This sample plan was created for a hypothetical investment company that buys other companies as investments. In this sample, the hypothetical Venture Capital firm starts with $20 million as an initial investment fund. In its early months of existence, it invests $5 million each in four companies. It receives a management fee of two percent (2%) of the fund value, paid quarterly. It pays salaries to its partners and other employees, and office expenses, from the management fee.
The investments show up in the Cash Flow table as the purchase of long-term assets, which also puts them into the balance sheet as long-term assets. You can see them in this sample plan, in the first few months.
In the third year, one of the target companies fails, so $5 million is written off as failure. You'll see how that looks as a $5 million sale of long-term assets in the cash flow, and a balancing entry of $5 million in costs of sales in the profit and loss, making for a loss and write-off that year. The result is a tax loss, and the balance of investments goes to $15 million.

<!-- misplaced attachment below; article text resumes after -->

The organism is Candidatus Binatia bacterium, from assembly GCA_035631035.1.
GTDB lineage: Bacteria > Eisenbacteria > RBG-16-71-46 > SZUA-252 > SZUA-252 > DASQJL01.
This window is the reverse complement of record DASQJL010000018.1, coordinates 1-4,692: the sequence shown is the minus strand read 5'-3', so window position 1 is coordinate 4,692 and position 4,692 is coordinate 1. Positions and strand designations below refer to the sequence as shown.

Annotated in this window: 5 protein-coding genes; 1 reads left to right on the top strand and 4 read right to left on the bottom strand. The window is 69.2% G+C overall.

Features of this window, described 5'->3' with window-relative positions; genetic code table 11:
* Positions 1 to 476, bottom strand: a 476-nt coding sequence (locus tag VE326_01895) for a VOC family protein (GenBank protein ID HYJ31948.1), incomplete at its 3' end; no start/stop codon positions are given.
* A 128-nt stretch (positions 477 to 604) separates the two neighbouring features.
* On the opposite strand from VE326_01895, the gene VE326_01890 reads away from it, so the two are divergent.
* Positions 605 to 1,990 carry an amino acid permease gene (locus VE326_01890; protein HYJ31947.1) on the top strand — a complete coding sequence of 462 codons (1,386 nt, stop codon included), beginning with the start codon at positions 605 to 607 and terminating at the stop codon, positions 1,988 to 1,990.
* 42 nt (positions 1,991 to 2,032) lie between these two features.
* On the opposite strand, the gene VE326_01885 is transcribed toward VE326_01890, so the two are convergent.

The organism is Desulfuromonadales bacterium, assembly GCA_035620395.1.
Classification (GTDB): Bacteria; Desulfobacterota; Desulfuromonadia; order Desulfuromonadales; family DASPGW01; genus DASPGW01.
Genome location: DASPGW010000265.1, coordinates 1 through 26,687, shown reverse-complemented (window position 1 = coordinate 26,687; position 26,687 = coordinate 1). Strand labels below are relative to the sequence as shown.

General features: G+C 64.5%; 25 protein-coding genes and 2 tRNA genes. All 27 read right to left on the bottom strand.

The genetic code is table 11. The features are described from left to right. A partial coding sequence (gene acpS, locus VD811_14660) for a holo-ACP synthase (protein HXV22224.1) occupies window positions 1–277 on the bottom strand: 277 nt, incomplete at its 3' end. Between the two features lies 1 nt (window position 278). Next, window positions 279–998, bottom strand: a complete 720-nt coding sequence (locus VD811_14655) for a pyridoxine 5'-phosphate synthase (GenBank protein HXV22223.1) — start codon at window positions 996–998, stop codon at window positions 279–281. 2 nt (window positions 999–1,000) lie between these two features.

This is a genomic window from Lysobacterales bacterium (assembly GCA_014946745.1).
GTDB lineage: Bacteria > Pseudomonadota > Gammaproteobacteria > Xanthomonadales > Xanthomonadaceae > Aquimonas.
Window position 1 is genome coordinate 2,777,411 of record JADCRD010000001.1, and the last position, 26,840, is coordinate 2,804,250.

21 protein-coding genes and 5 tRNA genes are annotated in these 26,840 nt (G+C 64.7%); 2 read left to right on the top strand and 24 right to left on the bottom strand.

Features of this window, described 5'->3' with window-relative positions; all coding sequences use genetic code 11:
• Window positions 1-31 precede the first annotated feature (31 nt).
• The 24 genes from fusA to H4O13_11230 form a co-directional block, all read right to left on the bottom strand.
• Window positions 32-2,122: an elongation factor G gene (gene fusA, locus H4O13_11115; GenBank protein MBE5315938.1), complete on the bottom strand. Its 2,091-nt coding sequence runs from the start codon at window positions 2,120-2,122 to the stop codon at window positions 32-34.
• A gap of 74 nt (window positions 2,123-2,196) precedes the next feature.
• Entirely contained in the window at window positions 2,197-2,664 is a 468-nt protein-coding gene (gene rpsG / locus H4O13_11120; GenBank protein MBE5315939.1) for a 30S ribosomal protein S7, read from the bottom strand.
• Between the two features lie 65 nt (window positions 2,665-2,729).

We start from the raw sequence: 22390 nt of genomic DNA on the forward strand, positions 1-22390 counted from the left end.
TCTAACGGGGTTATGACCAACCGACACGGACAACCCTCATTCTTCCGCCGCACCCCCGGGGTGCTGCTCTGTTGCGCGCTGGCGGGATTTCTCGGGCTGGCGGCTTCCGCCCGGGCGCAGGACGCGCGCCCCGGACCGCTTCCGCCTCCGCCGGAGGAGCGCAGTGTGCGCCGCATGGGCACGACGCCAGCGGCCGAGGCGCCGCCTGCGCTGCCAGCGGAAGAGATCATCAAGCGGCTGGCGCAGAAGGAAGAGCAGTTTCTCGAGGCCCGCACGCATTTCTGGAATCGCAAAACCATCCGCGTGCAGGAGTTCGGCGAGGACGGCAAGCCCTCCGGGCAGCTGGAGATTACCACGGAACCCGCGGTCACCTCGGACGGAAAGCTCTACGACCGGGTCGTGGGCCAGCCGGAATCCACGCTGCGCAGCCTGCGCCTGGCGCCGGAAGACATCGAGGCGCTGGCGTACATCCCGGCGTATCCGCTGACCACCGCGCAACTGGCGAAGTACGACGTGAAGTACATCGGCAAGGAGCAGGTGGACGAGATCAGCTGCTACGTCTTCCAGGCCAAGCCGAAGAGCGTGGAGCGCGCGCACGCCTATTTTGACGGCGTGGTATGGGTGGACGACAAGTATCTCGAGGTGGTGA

In the fifth year, one of the target companies is transacted at $50 million. You'll see in the sample how that shows up as a $45 million equity appreciation in the sales forecast, plus a $5 million sale of long-term assets in the cash flow. At that point there's been a $45 million profit, and the balance of long-term assets goes down to $10 million.
This is a simplified example. The business model holds long-term assets and waits for them to appreciate. It doesn't show appreciation of assets until they are finally sold, and it doesn't show write-down of assets until they fail. Sales and cost of sales are the appreciation and write-down of assets, plus the management fees.
The explanation above has been broken down and copied into key topics in the outline that are linked to corresponding tables. These topics are: